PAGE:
Tuesday, October 1, 2002

October BMP Q&A

By: Hughes Simpson, BMP Forester, Texas Forest Service

Q:   Last month, you mentioned a report that the Texas Forest Service publishes regarding the results of randomly inspected forestry activities for BMP implementation. I was very pleased to see that the forestry community in East Texas had reached an all time high for the past round of monitoring. How does Texas compare to other states in BMP implementation monitoring rates?

A:   I knew someone would ask this question before too long! Does the old saying, “Everything is bigger in Texas” apply to forestry BMP implementation monitoring rates? This is somewhat difficult to answer due to the variations in the actual forestry BMPs and monitoring programs among the states, but I will give it a shot.

The manner in which forestry BMPs are administered generally fall into one of two categories: regulatory or non-regulatory. Although there is no significant difference in BMP implementation rates between the two approaches, it is easier to compare apples to apples. Texas is currently operating under the non-regulatory approach, so let’s look at other states that use this same method.

Non-regulatory BMP programs are widely found throughout the South, from South Carolina to Texas. However, the actual BMP recommendations can vary significantly among the Southern states. For example, the guidelines for SMZ width and residual density along intermittent streams may be completely different from state to state. It is important to recognize these differences when comparing BMP implementation rates.

Variations can also be found in the monitoring program (monitoring frequency, site selection, scoring methodology, risk assessment, etc.). To counteract this, a Regional BMP Implementation Monitoring Protocol has been developed and approved by the Southern Group of State Foresters. This protocol improved the integrity of BMP monitoring in the South by providing a statistically sound, objective, and technically defensible approach to measuring BMP implementation. The results are generally comparable among states.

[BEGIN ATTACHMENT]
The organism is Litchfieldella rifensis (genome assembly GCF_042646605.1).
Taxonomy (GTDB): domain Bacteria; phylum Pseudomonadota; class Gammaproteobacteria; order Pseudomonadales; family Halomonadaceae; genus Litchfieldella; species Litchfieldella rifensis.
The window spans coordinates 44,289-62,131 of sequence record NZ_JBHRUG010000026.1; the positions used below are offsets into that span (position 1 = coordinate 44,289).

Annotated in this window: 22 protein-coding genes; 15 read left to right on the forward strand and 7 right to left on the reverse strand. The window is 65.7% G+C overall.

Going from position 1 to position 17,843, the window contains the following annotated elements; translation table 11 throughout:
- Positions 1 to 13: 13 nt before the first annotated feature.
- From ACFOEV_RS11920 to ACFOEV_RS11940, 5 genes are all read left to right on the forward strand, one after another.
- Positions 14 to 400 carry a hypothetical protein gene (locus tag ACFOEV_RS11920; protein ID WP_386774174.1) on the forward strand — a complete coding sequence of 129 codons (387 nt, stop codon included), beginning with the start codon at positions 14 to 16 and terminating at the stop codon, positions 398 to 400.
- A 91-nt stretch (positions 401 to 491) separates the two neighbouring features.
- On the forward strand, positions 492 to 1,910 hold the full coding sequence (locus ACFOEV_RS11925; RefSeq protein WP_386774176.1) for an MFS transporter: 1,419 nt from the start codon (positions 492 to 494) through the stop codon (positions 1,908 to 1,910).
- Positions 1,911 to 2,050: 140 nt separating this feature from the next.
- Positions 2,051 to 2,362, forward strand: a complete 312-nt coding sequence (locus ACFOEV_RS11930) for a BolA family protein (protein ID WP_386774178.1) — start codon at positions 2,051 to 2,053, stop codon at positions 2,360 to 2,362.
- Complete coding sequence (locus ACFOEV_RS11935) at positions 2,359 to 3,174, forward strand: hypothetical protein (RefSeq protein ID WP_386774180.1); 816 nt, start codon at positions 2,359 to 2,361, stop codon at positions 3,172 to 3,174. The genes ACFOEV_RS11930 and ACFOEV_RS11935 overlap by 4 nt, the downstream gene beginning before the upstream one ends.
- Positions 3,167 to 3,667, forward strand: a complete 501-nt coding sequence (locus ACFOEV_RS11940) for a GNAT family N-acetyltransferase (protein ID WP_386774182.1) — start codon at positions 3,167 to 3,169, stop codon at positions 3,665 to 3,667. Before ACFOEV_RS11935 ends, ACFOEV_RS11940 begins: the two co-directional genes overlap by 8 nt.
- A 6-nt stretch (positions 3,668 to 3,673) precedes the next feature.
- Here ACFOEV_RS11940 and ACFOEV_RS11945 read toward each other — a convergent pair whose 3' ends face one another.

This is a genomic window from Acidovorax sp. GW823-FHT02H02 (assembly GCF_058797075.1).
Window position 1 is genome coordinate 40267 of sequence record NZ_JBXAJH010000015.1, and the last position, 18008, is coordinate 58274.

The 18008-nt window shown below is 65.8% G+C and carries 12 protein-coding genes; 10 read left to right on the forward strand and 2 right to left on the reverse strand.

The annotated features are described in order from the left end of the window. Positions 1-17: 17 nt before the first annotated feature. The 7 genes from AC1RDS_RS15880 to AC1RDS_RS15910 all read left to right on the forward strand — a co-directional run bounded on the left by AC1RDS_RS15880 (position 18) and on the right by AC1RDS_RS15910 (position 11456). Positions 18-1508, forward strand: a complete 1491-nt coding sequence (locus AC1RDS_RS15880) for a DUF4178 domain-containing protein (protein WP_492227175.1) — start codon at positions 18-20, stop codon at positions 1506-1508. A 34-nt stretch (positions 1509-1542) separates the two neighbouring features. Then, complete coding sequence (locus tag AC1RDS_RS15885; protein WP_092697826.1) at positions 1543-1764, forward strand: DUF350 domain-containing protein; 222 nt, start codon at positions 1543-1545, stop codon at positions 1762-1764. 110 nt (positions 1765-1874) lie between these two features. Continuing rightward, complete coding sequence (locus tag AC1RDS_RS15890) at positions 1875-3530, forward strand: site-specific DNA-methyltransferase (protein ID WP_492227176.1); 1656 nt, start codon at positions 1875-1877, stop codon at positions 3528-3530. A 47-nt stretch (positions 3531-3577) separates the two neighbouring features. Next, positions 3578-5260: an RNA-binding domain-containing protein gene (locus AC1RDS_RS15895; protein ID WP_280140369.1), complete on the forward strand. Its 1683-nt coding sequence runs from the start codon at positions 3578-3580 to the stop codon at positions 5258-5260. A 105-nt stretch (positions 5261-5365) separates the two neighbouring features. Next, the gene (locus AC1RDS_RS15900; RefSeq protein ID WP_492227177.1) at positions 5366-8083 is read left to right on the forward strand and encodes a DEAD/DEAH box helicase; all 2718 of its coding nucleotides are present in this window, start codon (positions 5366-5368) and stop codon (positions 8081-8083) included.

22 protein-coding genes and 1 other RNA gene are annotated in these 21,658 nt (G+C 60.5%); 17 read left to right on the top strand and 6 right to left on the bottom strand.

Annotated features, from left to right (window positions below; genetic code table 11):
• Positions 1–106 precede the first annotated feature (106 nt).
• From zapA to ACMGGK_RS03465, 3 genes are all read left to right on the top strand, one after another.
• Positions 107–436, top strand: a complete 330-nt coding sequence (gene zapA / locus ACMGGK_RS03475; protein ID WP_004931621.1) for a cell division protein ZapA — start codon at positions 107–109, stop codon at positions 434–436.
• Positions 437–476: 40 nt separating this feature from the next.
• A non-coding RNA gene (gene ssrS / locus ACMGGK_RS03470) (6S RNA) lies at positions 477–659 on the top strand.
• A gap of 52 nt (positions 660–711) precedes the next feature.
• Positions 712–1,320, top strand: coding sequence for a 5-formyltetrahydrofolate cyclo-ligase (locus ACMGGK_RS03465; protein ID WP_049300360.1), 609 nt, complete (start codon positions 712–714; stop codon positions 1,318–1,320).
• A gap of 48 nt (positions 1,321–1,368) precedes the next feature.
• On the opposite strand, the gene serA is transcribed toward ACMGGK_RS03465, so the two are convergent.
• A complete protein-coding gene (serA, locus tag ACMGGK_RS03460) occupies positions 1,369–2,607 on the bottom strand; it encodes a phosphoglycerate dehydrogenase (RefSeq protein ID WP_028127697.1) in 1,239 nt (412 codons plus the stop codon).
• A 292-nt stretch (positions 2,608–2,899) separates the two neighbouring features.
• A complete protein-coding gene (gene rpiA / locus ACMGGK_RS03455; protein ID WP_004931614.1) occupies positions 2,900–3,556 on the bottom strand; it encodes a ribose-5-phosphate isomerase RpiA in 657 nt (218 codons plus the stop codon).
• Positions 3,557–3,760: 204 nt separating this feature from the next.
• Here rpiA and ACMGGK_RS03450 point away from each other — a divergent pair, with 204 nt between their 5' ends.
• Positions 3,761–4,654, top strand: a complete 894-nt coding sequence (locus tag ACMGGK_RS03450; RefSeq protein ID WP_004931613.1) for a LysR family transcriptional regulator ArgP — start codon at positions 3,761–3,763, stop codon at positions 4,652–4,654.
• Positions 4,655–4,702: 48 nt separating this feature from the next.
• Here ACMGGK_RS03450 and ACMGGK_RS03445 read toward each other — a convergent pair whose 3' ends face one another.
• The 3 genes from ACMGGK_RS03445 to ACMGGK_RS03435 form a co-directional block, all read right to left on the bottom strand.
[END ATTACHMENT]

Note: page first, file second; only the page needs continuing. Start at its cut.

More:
As I mentioned in the last month’s article, the overall BMP implementation rate found for the fifth round of monitoring (2002) in Texas was 91.5%. BMP implementation rates for the state of Louisiana (2000) were also found to be in this range. Arkansas recently released the results of their latest survey (2001) and found overall BMP implementation to be 83%. Oklahoma should be completing their next survey in the near future and Mississippi is currently in the process of customizing a monitoring program that will follow the above mentioned protocol.

Texas is definitely at the top of the list in BMP implementation rates. In order for the saying, “everything is bigger in Texas” to remain true, the forestry community must continue its hard work and effort in protecting water quality through the implementation of BMPs. If you have a question regarding BMPs, please call me at (936) 639-8180.

* This article was published in the October 2002 issue of the Texas Logger

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